Brexit May Be Delayed Until Late 2019, Sunday Times Says

Updated on
  • New ministry for Brexit still hiring staff, Sunday Times Says
  • Tension rising beween Fox, Johnson over policy, Telegraph Says

How U.K.'s Theresa May Will Make Good on Promises

Britain’s exit from the European Union could be delayed until late 2019 as new departments set up for the transition may not be ready to start negotiations as early as predicted, the Sunday Times reported.

The Brexit and international trade ministries are still recruiting staff, making it unlikely Britain will invoke Article 50 –- after which the country has two years to leave the bloc -- until late next year, the Sunday Times said, citing people it didn’t name. The potential delay comes amid tensions between International trade secretary Liam Fox and Foreign Minister Boris Johnson over control of certain aspects of policy, according to the Sunday Telegraph.

Boris Johnson and Liam Fox

Photographer: Matt Cardy/Getty Images

Prime Minister Theresa May had been expected to formally start Britain’s exit in early 2017 amid political pressure to deliver on the vote and to salve divisions inflicted on her ruling Conservative Party by the June referendum. With tensions already emerging in her cabinet, and elections in Europe leaving in doubt who will negotiate with the U.K., there is increasing speculation the process faces significant delays.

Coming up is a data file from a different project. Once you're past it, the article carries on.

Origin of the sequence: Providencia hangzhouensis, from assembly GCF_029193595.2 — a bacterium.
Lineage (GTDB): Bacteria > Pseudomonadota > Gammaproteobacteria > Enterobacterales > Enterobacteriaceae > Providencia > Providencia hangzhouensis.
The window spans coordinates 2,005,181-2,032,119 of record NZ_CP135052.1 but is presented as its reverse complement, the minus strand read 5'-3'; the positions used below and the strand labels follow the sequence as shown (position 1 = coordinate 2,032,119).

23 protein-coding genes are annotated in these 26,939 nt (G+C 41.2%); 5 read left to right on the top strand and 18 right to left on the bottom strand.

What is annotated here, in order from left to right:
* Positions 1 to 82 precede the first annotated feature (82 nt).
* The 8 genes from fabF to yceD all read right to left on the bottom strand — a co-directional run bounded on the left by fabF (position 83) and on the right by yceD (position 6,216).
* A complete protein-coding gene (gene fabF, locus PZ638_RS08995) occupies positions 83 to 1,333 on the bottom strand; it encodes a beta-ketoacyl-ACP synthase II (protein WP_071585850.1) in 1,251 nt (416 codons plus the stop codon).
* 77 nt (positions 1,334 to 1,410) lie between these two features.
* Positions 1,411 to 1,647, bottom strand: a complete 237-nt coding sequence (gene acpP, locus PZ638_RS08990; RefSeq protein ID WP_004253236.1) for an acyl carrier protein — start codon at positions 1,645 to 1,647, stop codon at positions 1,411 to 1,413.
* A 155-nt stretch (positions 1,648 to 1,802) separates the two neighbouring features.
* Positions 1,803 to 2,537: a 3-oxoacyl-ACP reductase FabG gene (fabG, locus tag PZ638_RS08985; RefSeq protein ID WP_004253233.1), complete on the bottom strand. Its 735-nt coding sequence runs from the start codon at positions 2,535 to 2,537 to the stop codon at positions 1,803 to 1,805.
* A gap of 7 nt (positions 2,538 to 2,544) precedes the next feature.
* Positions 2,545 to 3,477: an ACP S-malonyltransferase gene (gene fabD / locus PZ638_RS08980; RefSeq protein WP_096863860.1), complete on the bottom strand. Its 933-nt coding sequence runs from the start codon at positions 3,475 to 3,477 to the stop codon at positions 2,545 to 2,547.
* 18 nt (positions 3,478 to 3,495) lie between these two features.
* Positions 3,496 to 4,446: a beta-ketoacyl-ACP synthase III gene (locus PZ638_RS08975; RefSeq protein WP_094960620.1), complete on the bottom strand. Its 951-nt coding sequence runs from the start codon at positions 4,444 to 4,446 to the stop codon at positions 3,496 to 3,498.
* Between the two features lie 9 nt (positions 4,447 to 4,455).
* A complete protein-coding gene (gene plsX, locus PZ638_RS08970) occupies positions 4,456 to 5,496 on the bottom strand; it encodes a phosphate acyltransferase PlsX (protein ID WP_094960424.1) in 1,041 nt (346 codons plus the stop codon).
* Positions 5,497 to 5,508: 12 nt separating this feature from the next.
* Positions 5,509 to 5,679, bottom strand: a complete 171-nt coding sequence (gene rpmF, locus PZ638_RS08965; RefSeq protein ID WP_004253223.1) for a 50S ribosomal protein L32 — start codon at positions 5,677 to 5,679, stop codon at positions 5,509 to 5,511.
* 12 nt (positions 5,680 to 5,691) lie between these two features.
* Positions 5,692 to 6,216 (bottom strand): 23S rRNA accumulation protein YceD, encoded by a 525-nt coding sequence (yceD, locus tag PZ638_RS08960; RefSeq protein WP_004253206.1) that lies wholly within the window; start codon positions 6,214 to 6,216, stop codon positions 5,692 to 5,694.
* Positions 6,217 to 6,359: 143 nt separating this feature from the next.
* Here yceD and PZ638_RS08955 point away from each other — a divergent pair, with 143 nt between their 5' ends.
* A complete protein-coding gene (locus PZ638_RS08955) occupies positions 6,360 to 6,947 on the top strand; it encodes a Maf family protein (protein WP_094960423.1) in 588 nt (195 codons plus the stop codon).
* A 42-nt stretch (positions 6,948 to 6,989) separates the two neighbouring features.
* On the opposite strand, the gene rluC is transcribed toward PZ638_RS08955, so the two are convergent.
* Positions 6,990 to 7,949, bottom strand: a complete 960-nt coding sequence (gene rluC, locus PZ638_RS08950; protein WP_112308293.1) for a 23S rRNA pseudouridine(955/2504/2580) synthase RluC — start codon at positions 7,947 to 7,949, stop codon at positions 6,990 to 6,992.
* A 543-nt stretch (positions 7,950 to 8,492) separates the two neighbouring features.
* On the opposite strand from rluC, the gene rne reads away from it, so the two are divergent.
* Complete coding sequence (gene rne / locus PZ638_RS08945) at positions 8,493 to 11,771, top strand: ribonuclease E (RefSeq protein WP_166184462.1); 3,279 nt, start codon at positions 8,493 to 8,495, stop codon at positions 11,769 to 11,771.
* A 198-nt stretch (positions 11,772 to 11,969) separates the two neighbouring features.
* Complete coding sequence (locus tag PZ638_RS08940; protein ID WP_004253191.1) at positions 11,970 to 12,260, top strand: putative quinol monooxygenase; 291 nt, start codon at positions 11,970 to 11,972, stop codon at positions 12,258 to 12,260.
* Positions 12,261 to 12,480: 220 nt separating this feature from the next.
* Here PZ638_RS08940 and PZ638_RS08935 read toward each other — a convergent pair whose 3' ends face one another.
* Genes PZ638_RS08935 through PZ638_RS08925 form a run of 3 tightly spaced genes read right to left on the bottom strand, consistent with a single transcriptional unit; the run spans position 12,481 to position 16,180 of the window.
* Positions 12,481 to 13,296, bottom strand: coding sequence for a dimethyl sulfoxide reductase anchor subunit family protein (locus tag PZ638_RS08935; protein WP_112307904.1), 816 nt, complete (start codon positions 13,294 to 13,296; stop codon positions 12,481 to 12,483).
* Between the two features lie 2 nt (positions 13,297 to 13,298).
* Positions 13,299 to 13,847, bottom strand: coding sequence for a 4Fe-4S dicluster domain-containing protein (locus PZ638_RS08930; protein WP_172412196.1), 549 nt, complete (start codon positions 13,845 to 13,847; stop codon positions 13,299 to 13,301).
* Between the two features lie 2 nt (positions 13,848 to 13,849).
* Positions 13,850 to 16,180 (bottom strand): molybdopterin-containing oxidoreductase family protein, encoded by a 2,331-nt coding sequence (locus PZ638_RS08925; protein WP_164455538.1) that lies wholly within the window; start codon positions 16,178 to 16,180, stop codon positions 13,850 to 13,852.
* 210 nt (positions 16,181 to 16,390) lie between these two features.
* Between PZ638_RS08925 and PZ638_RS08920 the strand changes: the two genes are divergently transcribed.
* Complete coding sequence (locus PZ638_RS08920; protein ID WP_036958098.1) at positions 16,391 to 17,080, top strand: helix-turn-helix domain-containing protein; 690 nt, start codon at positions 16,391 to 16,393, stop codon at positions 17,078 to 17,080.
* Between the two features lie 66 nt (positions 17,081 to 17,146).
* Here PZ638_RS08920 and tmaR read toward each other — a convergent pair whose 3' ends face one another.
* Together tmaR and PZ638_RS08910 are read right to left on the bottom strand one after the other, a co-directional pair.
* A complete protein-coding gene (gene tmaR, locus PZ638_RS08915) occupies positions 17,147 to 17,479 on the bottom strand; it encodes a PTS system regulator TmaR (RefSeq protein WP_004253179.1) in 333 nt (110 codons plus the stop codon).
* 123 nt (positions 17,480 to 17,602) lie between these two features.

Staff Recruitment

Brexit minister David Davis has recruited less than half the 250 staff he needs, and Fox currently employs fewer than 100 of the 1,000 trade policy experts he needs, according to the Sunday Times. This makes it unlikely the departments will be ready before French elections in May 2017 and German elections the following September.

Meanwhile, Fox has written to Johnson stating Foreign Office policy should focus on diplomacy and security, saying trade with other countries wouldn’t “flourish” if the responsibility remained with the ministry, the Telegraph reported, citing the letter.

The spat illustrates the differences of opinion existing even within those Conservatives who supported Brexit, and hints at potential disagreements within government ranks over what shape Britain’s relationship with the EU may take. May was copied in on the correspondence, the newspaper said.

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